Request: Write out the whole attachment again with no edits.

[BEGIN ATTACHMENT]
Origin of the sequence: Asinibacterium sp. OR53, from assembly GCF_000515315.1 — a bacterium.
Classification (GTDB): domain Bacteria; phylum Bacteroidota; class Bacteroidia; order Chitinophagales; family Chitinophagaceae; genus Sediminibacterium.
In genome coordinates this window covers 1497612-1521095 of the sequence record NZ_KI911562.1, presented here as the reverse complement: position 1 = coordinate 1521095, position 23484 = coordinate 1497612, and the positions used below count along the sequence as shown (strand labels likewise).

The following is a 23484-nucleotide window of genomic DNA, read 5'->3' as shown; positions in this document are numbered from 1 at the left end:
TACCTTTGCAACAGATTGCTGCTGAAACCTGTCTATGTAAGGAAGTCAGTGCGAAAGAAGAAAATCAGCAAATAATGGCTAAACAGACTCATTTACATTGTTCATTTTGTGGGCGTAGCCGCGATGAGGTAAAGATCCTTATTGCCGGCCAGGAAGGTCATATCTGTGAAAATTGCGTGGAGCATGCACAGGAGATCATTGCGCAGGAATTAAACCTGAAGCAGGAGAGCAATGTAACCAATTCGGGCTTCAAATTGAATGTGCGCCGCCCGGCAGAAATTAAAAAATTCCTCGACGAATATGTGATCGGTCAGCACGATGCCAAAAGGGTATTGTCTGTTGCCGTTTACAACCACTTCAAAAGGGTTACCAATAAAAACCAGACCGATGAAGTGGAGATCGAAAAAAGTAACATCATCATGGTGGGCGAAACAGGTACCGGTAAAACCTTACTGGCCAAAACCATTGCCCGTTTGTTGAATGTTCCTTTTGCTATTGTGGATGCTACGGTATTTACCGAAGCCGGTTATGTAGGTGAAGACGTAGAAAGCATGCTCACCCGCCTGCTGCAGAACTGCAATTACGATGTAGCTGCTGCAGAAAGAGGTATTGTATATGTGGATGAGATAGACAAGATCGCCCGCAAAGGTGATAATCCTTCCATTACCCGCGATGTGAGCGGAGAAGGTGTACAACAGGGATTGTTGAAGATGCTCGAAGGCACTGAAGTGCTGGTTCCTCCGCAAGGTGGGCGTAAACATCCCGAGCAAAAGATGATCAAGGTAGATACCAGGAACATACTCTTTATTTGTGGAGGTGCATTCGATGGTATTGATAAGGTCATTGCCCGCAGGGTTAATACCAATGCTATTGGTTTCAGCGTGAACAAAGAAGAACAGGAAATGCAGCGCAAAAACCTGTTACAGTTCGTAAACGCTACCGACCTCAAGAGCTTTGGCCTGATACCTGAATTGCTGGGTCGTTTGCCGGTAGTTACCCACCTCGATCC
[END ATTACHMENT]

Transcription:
Origin of the sequence: Asinibacterium sp. OR53, from assembly GCF_000515315.1 — a bacterium.
Classification (GTDB): domain Bacteria; phylum Bacteroidota; class Bacteroidia; order Chitinophagales; family Chitinophagaceae; genus Sediminibacterium.
In genome coordinates this window covers 1497612-1521095 of the sequence record NZ_KI911562.1, presented here as the reverse complement: position 1 = coordinate 1521095, position 23484 = coordinate 1497612, and the positions used below count along the sequence as shown (strand labels likewise).

The following is a 23484-nucleotide window of genomic DNA, read 5'->3' as shown; positions in this document are numbered from 1 at the left end:
TACCTTTGCAACAGATTGCTGCTGAAACCTGTCTATGTAAGGAAGTCAGTGCGAAAGAAGAAAATCAGCAAATAATGGCTAAACAGACTCATTTACATTGTTCATTTTGTGGGCGTAGCCGCGATGAGGTAAAGATCCTTATTGCCGGCCAGGAAGGTCATATCTGTGAAAATTGCGTGGAGCATGCACAGGAGATCATTGCGCAGGAATTAAACCTGAAGCAGGAGAGCAATGTAACCAATTCGGGCTTCAAATTGAATGTGCGCCGCCCGGCAGAAATTAAAAAATTCCTCGACGAATATGTGATCGGTCAGCACGATGCCAAAAGGGTATTGTCTGTTGCCGTTTACAACCACTTCAAAAGGGTTACCAATAAAAACCAGACCGATGAAGTGGAGATCGAAAAAAGTAACATCATCATGGTGGGCGAAACAGGTACCGGTAAAACCTTACTGGCCAAAACCATTGCCCGTTTGTTGAATGTTCCTTTTGCTATTGTGGATGCTACGGTATTTACCGAAGCCGGTTATGTAGGTGAAGACGTAGAAAGCATGCTCACCCGCCTGCTGCAGAACTGCAATTACGATGTAGCTGCTGCAGAAAGAGGTATTGTATATGTGGATGAGATAGACAAGATCGCCCGCAAAGGTGATAATCCTTCCATTACCCGCGATGTGAGCGGAGAAGGTGTACAACAGGGATTGTTGAAGATGCTCGAAGGCACTGAAGTGCTGGTTCCTCCGCAAGGTGGGCGTAAACATCCCGAGCAAAAGATGATCAAGGTAGATACCAGGAACATACTCTTTATTTGTGGAGGTGCATTCGATGGTATTGATAAGGTCATTGCCCGCAGGGTTAATACCAATGCTATTGGTTTCAGCGTGAACAAAGAAGAACAGGAAATGCAGCGCAAAAACCTGTTACAGTTCGTAAACGCTACCGACCTCAAGAGCTTTGGCCTGATACCTGAATTGCTGGGTCGTTTGCCGGTAGTTACCCACCTCGATCC